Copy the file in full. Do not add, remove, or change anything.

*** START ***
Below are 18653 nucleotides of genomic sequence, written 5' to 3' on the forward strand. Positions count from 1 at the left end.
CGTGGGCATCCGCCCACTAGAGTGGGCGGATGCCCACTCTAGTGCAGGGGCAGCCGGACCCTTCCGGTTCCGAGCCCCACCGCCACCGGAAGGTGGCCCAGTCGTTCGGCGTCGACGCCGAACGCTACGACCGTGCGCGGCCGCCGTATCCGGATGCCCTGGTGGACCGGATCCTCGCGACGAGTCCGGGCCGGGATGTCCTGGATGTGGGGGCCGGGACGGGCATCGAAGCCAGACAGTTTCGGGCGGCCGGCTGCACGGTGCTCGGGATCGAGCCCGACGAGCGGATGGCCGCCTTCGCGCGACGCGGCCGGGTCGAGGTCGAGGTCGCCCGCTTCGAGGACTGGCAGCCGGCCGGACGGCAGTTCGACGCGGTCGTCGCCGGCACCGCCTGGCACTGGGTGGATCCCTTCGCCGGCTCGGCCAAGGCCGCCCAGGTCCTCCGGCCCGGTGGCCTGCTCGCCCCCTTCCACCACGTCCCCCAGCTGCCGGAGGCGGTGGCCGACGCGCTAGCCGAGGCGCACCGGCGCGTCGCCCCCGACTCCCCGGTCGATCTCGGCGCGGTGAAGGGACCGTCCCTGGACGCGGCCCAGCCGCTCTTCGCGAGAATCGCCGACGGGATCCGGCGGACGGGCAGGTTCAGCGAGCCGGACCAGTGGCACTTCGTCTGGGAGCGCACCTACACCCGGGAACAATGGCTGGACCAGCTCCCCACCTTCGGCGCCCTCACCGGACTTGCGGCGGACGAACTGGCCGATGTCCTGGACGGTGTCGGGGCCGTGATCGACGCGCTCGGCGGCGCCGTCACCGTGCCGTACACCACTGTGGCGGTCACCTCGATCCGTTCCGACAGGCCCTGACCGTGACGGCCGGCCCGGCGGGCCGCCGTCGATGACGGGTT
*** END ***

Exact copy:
Below are 18653 nucleotides of genomic sequence, written 5' to 3' on the forward strand. Positions count from 1 at the left end.
CGTGGGCATCCGCCCACTAGAGTGGGCGGATGCCCACTCTAGTGCAGGGGCAGCCGGACCCTTCCGGTTCCGAGCCCCACCGCCACCGGAAGGTGGCCCAGTCGTTCGGCGTCGACGCCGAACGCTACGACCGTGCGCGGCCGCCGTATCCGGATGCCCTGGTGGACCGGATCCTCGCGACGAGTCCGGGCCGGGATGTCCTGGATGTGGGGGCCGGGACGGGCATCGAAGCCAGACAGTTTCGGGCGGCCGGCTGCACGGTGCTCGGGATCGAGCCCGACGAGCGGATGGCCGCCTTCGCGCGACGCGGCCGGGTCGAGGTCGAGGTCGCCCGCTTCGAGGACTGGCAGCCGGCCGGACGGCAGTTCGACGCGGTCGTCGCCGGCACCGCCTGGCACTGGGTGGATCCCTTCGCCGGCTCGGCCAAGGCCGCCCAGGTCCTCCGGCCCGGTGGCCTGCTCGCCCCCTTCCACCACGTCCCCCAGCTGCCGGAGGCGGTGGCCGACGCGCTAGCCGAGGCGCACCGGCGCGTCGCCCCCGACTCCCCGGTCGATCTCGGCGCGGTGAAGGGACCGTCCCTGGACGCGGCCCAGCCGCTCTTCGCGAGAATCGCCGACGGGATCCGGCGGACGGGCAGGTTCAGCGAGCCGGACCAGTGGCACTTCGTCTGGGAGCGCACCTACACCCGGGAACAATGGCTGGACCAGCTCCCCACCTTCGGCGCCCTCACCGGACTTGCGGCGGACGAACTGGCCGATGTCCTGGACGGTGTCGGGGCCGTGATCGACGCGCTCGGCGGCGCCGTCACCGTGCCGTACACCACTGTGGCGGTCACCTCGATCCGTTCCGACAGGCCCTGACCGTGACGGCCGGCCCGGCGGGCCGCCGTCGATGACGGGTT